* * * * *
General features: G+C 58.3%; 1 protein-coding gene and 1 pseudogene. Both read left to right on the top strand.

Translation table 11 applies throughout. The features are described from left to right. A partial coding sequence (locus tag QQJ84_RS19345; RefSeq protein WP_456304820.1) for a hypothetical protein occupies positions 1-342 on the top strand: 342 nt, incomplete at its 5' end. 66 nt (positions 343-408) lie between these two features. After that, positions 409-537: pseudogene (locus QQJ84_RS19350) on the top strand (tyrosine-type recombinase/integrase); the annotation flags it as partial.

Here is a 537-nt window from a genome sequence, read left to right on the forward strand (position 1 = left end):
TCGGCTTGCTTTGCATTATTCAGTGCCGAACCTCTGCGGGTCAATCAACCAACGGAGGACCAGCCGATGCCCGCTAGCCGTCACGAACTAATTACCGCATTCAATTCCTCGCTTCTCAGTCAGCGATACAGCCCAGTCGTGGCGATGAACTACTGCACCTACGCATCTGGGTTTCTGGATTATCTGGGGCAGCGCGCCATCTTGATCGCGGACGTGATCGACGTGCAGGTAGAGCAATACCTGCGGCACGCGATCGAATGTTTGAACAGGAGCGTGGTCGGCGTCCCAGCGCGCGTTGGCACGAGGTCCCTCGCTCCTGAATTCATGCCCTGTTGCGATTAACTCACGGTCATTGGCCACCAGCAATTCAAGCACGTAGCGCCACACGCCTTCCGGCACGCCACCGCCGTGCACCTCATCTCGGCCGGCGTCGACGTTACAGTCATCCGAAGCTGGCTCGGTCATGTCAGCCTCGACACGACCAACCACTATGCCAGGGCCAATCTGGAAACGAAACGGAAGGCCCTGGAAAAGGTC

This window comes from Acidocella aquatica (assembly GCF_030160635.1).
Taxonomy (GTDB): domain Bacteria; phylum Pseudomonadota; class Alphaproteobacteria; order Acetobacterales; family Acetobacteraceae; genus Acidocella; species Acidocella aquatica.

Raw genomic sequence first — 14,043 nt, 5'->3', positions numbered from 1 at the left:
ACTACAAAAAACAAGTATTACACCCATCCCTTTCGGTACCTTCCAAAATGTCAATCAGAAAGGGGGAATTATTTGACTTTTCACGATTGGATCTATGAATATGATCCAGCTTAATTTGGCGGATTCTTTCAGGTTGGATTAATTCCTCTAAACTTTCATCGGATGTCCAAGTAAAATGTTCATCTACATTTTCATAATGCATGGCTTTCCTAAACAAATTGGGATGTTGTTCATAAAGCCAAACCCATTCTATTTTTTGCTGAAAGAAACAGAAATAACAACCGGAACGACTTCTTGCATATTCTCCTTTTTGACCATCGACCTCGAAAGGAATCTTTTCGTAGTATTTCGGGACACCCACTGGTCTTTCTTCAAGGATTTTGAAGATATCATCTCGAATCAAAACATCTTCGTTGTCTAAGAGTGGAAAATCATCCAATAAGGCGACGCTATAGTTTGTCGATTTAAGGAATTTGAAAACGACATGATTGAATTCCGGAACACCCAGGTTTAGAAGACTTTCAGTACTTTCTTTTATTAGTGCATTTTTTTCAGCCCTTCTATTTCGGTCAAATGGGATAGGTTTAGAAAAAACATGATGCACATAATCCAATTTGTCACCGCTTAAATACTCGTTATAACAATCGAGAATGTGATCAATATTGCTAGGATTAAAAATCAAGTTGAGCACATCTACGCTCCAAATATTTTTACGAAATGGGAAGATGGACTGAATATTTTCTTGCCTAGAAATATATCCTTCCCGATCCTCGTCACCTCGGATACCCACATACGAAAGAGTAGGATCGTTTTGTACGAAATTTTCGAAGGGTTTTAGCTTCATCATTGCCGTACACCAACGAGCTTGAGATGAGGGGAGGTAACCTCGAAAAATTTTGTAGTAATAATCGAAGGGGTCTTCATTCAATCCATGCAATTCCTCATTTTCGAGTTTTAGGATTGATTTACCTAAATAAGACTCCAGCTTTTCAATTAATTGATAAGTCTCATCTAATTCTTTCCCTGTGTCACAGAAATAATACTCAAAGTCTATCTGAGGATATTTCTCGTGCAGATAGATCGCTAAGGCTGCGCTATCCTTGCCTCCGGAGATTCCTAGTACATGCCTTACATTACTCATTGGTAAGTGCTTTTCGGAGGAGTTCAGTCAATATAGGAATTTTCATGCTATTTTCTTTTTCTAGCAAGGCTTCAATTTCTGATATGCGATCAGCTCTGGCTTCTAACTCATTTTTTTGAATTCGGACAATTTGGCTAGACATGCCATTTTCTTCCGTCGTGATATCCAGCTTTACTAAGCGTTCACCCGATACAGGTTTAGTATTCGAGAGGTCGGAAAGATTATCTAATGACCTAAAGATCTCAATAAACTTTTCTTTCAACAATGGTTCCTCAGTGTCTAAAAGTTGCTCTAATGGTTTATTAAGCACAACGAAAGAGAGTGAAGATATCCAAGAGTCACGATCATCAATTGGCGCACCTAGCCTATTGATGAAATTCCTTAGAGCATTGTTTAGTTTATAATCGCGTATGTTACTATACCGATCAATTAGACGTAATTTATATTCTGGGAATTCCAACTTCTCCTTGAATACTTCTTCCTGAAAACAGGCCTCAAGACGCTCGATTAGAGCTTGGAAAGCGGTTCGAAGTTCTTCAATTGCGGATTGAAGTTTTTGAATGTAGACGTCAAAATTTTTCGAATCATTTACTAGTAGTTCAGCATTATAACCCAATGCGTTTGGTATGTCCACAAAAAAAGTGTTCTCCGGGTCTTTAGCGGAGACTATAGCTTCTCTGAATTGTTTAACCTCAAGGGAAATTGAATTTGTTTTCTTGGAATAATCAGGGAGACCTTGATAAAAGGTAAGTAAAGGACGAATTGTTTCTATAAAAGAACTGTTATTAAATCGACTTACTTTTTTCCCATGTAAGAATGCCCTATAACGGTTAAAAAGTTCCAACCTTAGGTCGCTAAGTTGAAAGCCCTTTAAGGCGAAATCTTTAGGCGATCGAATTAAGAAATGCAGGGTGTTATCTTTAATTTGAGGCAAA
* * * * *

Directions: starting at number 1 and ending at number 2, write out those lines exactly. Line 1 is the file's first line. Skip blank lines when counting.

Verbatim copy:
General features: G+C 58.3%; 1 protein-coding gene and 1 pseudogene. Both read left to right on the top strand.

Translation table 11 applies throughout. The features are described from left to right. A partial coding sequence (locus tag QQJ84_RS19345; RefSeq protein WP_456304820.1) for a hypothetical protein occupies positions 1-342 on the top strand: 342 nt, incomplete at its 5' end. 66 nt (positions 343-408) lie between these two features. After that, positions 409-537: pseudogene (locus QQJ84_RS19350) on the top strand (tyrosine-type recombinase/integrase); the annotation flags it as partial.